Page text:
If Hamlet from himself be ta’en away, And when he’s not himself does wrong Laertes, Then Hamlet does it not, Hamlet denies it. Who does it then? His madness. It is so; Hamlet is of the faction that is wronged; His madness is poor Hamlet’s enemy.” He is grieving and could be entering into depression again now he has realized that his actions had caused the death of the women he ‘loved’: although we are never sure of his true feelings. Hamlet goes through extreme mood fluctuations throughout the play; he goes through intense depression, melancholy, and sudden excitement. The depths of despair and sudden bursts of hatred he reveals through his soliloquies show his troubled mind.

Hamlet’s pretence of madness has a significant effect on other characters of the play. He mainly affects Ophelia, which in turn convinces Polonius of his ‘madness’. Ophelia’s madness is very stereotypical and is never questioned. She sings and laughs and appears to have no sense of what events have happened. Such as the death of her father, which is the presumed cause of this madness. In comparison to Hamlet’s ‘madness’ Ophelia’s mental state still shows her passive nature but looks positively pathetic and tragic compared to Hamlet’s behaviour. Hamlet’s feigned madness and depression result in aggressive attacks and sly battles of wits.

Ophelia descends into harmless humour. She is mad with grief and leaves herself almost instantly to nonsense, but her madness is entirely genuine. Her words have no connection with other characters. Though themes are running through the remarks, snatches of songs and rhymes she says in her appearances merely suggest the causes of her madness. She does not slip in and out of madness, as does Hamlet. In Act 3 Scene 2, Hamlet and Ophelia confront each other while watching Polonius and Claudius. Ophelia returns the love letters sent to her by Hamlet.

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Hamlet abandons verse for prose and presents a savage attitude. His speech is disjointed, and he uses puns. For example, he uses the word nunnery, which means convent and the Shakespearean slang for brothel; we are not told which meaning is intended, but it is not clear whether Hamlet knows either. But this does not resemble madness, although he appears to have a change of character, the themes are consistent, and he is speaking his mind, although he should not be doing so to a woman as he should act like a gentleman. The king and Ophelia’s father watch this, which convinces the king that Hamlet is not insane. Claudius is clever, as is Hamlet, and can see through the mask at the game Hamlet is playing, although it worries the king, as he does not yet know why Hamlet is doing this.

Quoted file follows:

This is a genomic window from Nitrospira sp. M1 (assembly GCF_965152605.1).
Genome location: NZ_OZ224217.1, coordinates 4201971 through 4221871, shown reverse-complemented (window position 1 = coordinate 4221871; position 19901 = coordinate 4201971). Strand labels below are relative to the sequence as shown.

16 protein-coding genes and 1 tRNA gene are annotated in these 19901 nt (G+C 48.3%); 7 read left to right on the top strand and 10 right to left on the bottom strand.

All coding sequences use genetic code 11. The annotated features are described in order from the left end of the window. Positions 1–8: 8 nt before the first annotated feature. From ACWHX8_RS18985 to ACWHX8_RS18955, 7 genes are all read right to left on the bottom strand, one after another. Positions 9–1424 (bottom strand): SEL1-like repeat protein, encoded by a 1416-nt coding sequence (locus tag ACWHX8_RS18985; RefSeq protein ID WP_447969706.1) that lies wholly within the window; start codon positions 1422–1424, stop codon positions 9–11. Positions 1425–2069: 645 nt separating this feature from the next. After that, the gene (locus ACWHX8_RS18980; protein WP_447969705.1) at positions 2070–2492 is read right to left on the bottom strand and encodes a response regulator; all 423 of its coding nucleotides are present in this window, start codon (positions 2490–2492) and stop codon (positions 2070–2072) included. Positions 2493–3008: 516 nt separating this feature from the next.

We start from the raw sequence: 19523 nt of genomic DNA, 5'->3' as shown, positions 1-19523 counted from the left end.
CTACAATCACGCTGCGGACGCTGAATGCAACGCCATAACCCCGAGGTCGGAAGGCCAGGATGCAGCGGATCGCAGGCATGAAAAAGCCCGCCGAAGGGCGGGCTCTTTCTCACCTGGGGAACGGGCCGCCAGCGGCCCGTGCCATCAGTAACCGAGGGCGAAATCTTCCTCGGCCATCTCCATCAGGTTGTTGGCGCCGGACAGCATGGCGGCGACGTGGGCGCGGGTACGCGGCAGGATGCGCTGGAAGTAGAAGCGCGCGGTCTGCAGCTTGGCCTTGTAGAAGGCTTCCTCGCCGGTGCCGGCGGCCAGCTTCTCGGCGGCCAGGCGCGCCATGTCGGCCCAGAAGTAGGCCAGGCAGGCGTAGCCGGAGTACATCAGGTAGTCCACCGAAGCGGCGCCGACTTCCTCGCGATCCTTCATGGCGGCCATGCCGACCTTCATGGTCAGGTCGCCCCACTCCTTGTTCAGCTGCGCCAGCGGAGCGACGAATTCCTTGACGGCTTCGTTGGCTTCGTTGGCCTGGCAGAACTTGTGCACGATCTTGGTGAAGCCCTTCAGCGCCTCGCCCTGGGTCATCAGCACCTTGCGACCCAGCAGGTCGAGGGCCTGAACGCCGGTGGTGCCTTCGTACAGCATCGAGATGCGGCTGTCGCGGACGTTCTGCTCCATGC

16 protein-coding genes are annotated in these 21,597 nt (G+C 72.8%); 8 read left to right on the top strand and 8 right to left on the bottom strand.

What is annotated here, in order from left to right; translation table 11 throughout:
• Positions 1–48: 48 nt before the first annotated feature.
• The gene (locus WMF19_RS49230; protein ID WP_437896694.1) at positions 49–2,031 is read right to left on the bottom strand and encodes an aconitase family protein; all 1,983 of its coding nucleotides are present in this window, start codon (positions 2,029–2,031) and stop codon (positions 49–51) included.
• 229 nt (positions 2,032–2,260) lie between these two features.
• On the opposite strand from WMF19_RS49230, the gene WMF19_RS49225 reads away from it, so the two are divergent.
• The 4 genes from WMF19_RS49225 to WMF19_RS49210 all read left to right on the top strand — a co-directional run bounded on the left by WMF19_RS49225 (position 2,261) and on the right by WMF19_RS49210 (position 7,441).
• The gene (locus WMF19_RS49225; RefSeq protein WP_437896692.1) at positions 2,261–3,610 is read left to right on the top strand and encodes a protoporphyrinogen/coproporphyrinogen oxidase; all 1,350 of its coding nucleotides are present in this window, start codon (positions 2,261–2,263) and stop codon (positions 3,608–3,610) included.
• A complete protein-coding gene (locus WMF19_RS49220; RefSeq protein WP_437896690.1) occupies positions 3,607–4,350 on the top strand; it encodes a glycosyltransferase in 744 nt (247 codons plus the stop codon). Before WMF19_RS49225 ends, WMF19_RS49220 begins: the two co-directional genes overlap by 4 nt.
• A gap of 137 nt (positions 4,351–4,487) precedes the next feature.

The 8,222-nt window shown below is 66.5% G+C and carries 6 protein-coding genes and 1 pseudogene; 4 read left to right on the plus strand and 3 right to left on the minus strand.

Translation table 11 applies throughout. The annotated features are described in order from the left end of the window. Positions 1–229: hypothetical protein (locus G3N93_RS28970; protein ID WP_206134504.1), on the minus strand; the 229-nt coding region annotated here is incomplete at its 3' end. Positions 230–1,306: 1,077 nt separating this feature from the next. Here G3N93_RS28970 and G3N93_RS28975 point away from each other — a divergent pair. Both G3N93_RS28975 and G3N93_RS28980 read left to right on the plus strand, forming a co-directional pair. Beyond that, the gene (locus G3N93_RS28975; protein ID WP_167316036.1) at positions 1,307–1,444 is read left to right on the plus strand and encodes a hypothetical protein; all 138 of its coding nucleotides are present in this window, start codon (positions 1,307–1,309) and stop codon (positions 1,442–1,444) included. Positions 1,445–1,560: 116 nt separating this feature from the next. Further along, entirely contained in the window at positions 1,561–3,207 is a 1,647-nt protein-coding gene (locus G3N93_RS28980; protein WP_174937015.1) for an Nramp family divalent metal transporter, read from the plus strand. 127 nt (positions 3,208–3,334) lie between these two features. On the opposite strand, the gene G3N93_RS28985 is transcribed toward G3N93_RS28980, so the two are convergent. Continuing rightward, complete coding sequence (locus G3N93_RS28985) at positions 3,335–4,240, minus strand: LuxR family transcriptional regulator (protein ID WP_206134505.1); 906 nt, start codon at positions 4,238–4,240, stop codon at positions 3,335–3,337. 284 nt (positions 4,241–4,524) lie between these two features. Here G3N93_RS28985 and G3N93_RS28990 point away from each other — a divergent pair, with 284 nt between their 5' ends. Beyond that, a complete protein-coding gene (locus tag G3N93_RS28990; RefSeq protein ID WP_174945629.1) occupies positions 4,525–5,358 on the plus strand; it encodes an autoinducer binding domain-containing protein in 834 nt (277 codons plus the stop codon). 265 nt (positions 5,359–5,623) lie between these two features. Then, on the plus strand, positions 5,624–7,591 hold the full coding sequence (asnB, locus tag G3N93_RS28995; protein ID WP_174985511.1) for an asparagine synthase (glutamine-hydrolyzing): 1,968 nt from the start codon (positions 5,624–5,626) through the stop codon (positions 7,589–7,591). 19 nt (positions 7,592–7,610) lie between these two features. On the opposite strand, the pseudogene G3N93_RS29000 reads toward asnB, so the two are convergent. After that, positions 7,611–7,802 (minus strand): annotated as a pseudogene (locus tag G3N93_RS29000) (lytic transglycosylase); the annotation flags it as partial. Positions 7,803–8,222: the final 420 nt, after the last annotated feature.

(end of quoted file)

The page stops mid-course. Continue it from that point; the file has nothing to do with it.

The madness of Hamlet and Ophelia shows a lot about society. It could be the society’s corrupt behaviour that causes the pretend madness of Hamlet and the true insanity of Ophelia; the corrupt power of the court has infected other people, such as Hamlet, so his actions could be blamed on the behaviour of Claudius and Polonius, which in turn killed Polonius. The feelings of the younger generation, Hamlet, Ophelia, Laertes, have been ignored and quietened for so long that the depression and grief build up to the point of loss of control.

Society sees Hamlet’s madness as dangerous; it is a way of expressing himself, which is often confused with rebellion. Hamlet presents an aggressive and dangerous distortion of the world, and his mask consumes him whereby at the end of the play, all of the normal society has left Hamlet, and it is as though he is in his society. It is a massive contrast to the insanity of Ophelia, who spoke about her feelings and had no control over her mind. However, this is also going against society because women were not meant to speak out. Therefore, it was not correct for a woman to talk openly and behave how Ophelia was.

The society of Elsinore is very controlling and does not see insanity as an illness but as a threat. The king sees Hamlet’s madness as “turbulent and dangerous.” He suspects that his madness may be a pretence and considers it more depression but views Hamlet as a problem because of what he may say or do, with no control over his mind. So sends him away to England to control him and have him killed, but we can see through Hamlet’s escape Shakespeare uses this to prove at this time he is not mad; he is clever. Hamlet has managed to prove his sanity by escaping this fate left for him by his uncle; this shows the state of mind of the prince has improved or was never mad to start with.

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A Study of Madness in Hamlet. (2021, Sep 23). Retrieved August 14, 2022, from